• 18
    This is the most RESTful answer.
    – Seth
    Nov 28, 2016 at 21:29
  • 10
    I think context is important. For example: returning a 303 implies a redirection to the found resource is needed. That might make sense in a server to server call, but if you were running through a user registration process, it would make no sense at all. Jun 3, 2017 at 19:00
  • 50
    Sorry, I'm downvoting this. The HTTP 300s are about redirecting, and redirecting to another object which probably has different properties would be very misleading. Jun 21, 2017 at 22:41
  • 9
    You don't have to be sorry. However, if the representation is equivalent to an existing resource, how can it have different properties? And even if it would have, how would a redirect be misleading? The OP says: I'm not sure what to do in case the object is already there. It is in fact the 'same' object. Why would a redirect be misleading? You're talking about another object which in the mind of the OP clearly isn't.
    – Nullius
    Jun 22, 2017 at 16:12
140

It's all about context, and also who is responsible for handling duplicates of requests (server or client or both)


If server just point the duplicate, look at 4xx:

  • 400 Bad Request - when the server will not process a request because it's obvious client fault
  • 409 Conflict - if the server will not process a request, but the reason for that is not the client's fault
  • ...

For implicit handling of duplicates, look at 2XX:

  • 200 OK
  • 201 Created
  • ...

if the server is expected to return something, look at 3XX:

  • 302 Found
  • 303 See Other
  • ...

when the server is able to point the existing resource, it implies a redirection.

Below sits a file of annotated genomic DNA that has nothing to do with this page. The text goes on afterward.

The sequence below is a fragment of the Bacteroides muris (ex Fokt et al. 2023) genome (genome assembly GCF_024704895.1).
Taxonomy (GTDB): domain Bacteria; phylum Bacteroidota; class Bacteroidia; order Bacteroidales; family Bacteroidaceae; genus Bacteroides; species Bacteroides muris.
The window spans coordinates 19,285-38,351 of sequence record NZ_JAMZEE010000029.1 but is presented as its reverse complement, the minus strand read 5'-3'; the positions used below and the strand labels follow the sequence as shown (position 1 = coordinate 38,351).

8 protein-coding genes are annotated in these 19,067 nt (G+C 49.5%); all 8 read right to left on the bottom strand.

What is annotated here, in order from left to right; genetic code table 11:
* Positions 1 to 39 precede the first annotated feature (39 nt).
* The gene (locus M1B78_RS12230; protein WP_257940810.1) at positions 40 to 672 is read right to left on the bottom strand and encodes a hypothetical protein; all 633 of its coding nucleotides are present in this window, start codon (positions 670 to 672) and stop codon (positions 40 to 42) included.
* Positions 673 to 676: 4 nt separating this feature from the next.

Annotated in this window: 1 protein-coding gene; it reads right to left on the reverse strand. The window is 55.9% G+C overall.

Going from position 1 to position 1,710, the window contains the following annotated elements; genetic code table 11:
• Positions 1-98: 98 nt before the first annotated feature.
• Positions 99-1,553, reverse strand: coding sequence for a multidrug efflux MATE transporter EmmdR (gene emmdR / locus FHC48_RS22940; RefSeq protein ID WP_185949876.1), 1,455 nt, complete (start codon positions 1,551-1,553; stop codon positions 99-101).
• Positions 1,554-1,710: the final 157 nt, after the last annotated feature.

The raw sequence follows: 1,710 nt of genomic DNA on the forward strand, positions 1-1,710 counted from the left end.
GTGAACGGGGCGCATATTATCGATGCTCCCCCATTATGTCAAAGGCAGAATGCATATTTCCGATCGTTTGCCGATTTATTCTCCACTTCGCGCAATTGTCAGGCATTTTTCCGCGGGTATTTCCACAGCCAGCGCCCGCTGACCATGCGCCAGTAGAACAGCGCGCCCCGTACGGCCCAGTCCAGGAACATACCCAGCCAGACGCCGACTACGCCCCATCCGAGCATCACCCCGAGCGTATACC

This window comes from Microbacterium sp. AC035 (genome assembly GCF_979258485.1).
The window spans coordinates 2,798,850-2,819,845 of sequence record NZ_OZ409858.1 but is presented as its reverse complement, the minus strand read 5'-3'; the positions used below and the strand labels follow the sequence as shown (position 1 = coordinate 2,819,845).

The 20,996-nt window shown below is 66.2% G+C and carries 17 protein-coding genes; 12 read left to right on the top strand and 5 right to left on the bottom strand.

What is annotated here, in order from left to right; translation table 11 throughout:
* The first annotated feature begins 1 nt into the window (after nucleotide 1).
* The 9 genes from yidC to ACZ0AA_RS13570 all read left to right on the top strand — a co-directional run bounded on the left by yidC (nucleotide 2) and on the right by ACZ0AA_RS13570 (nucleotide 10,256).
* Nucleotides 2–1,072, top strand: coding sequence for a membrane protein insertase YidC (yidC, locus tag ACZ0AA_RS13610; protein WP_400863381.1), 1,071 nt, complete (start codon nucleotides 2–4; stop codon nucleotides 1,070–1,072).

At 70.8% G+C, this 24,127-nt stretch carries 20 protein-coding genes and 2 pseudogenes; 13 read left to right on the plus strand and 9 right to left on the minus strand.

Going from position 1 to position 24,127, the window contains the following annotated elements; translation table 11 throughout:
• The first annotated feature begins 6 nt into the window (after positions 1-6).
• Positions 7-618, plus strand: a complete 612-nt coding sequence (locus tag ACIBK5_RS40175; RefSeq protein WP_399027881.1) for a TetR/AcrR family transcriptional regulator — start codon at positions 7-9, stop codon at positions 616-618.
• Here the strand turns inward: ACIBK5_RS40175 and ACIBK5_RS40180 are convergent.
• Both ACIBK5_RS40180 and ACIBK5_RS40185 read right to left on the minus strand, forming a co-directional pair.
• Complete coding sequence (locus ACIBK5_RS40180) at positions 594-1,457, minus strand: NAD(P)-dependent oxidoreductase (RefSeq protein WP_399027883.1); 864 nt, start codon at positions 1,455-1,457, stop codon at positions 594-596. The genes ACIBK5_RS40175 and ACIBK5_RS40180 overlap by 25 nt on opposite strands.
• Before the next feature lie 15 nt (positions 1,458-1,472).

If the above is not enough, it's always a good practice to prepare some error message in the body of the response.

3
  • 4
    The request is not duplicating a resource, it is appending data to one. In my opinion, yours is the best answer of all.
    – Suncat2000
    Jan 10, 2019 at 14:09
  • 4
    All 4xx errors are the client's "fault." All 5xx errors are the server's "fault." (And submitting duplicate data is something the client has to fix, not the server.) Apr 19, 2021 at 14:21
  • @Paul Draper: There is no place for 5xx when the resource already exists. The order of 4xx, 2xx, 3xx is not a coincidence here. It will be mostly 4xx, but others are fair enough in many cases, especially when a client has totally no idea how to deal with a duplicate or it doesn't matter at all. Apr 20, 2021 at 11:35
117

Personally I go with the WebDAV extension 422 Unprocessable Entity.

According to RFC 4918

The 422 Unprocessable Entity status code means the server understands the content type of the request entity (hence a 415 Unsupported Media Type status code is inappropriate), and the syntax of the request entity is correct (thus a 400 Bad Request status code is inappropriate) but was unable to process the contained instructions.

8
  • 26
    This is an interesting thought, and prompted me to finally read the WebDAV RFC. However, I think the meaning of 422 is that the request and the included entity were syntactically correct but semantically didn't make sense.
    – vmj
    Sep 30, 2010 at 6:24
  • 6
    Malformed JSON is not a syntactically correct entity, so a 422 strikes me as odd...
    – awendt
    Jul 22, 2014 at 9:41
  • 9
    I would not go with this. From the same URL referenced in the answer: "For example, this error condition may occur if an XML request body contains well-formed (i.e., syntactically correct), but semantically erroneous, XML instructions." This is the real meaning of an unprocessable entity, unlike the case when you send completely valid request entity with valid syntax AND semantics, but the only problem is that it conflicts with an existing entity. Actually, if the semantics of the request entity were not valid, there should not be a similar, existing entity at all. Dec 4, 2015 at 6:51
  • 1
    Adding to Tamer comment, if the second request came first, then it would succeed, which will not possible if that was semantically correct. Hence in correct semantics wouldn't apply here.
    – Harish
    Apr 14, 2016 at 6:46
  • 4
    @Tamer Why so? The command "Please create object xy" is syntactically correct. It is semantically correct only if it is possible to create object xy. If object xy already exists, it can no longer be created, hence this is a semantic error. Jul 20, 2017 at 20:55